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TriMet steps up efforts to keep panniers and buckets off bus racks

Posted by on July 15th, 2013 at 3:49 pm

TriMet bus with rack

TriMet says its drivers are temporarily emphasizing a longstanding rule that bikes loaded on its bus racks ares supposed to be stripped of bulky accessories before boarding.

According to the transit agency’s bikes-on-buses policy, these rules apply to “panniers, child seats or any object that could block the headlights or the operator’s vision.”

We heard about this after two readers sent accounts of bus drivers telling people to remove such add-ons before boarding. TriMet Bicycle Coordinator Jeff Owen confirms that it’s “a reinforcement of our messaging for a while.” The issue may take new importance due to TriMet’s newest bus model, which improves driver lines of sight by extending its windshield almost as far down as the rack.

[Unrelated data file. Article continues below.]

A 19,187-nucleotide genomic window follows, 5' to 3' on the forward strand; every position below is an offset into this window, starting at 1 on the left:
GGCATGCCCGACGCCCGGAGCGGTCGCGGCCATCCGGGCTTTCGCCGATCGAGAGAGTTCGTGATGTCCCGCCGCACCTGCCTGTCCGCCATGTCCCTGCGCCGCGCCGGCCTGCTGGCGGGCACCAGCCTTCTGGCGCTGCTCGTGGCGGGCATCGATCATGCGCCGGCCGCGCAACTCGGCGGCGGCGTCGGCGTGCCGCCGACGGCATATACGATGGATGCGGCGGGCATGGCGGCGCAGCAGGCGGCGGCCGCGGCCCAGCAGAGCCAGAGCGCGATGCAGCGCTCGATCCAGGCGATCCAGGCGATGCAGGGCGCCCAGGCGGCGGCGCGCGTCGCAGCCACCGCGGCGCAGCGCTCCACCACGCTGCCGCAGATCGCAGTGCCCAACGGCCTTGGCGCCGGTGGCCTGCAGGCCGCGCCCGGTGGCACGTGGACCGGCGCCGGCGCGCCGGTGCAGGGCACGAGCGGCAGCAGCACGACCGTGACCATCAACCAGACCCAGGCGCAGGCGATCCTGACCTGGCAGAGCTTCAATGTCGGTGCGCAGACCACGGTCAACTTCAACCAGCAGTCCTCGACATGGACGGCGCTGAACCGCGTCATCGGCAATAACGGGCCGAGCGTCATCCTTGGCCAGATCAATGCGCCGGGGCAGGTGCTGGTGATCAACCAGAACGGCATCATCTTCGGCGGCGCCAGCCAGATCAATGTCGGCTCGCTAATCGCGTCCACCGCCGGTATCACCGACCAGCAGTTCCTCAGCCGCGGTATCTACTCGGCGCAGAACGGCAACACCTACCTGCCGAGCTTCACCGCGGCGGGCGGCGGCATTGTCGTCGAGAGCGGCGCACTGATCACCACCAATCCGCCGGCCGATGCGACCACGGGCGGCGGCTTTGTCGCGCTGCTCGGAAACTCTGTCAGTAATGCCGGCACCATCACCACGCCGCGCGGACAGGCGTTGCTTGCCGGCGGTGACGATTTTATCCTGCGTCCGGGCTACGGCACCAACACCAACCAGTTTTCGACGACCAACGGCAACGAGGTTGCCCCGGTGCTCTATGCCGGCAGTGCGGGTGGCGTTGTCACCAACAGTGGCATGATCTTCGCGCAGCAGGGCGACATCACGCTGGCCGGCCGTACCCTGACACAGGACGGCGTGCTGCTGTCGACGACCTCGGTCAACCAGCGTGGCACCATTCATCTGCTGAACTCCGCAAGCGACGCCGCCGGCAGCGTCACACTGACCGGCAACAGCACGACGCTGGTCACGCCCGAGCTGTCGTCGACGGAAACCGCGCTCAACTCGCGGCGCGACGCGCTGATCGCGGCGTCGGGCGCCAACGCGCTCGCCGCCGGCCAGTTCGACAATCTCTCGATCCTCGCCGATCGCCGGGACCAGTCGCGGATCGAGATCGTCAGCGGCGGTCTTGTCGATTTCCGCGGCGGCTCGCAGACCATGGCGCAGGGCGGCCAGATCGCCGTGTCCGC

This is definitely a problem for Portlanders who have permanently affixed some of the huge variety of available bike accessories to their vehicles. Still, it’s at least useful to know the reason for the policy, to make sure your bike works within drivers’ safety constraints.

Though TriMet bus racks are far from perfect — for example, years of experimentation have failed to turn up a design that lets TriMet buses fit three-bike racks into the turning envelope of Portland’s narrow streets — being able to load a standard bike onto a bus is something that it’s useful for every bike user to know how to do in a pinch. Here’s TriMet’s video explaining how it’s done:

Or if you prefer, here’s the timeless “bike rack rap” from TARC in Louisville, Kentucky:

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  • Spiffy July 15, 2013 at 4:20 pm

    I wish the bus drivers would emphasize “exit rear door”…

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    • BUS DRIVER July 15, 2013 at 9:00 pm

      Because you are suppose to inform the driver you are taking off the bike!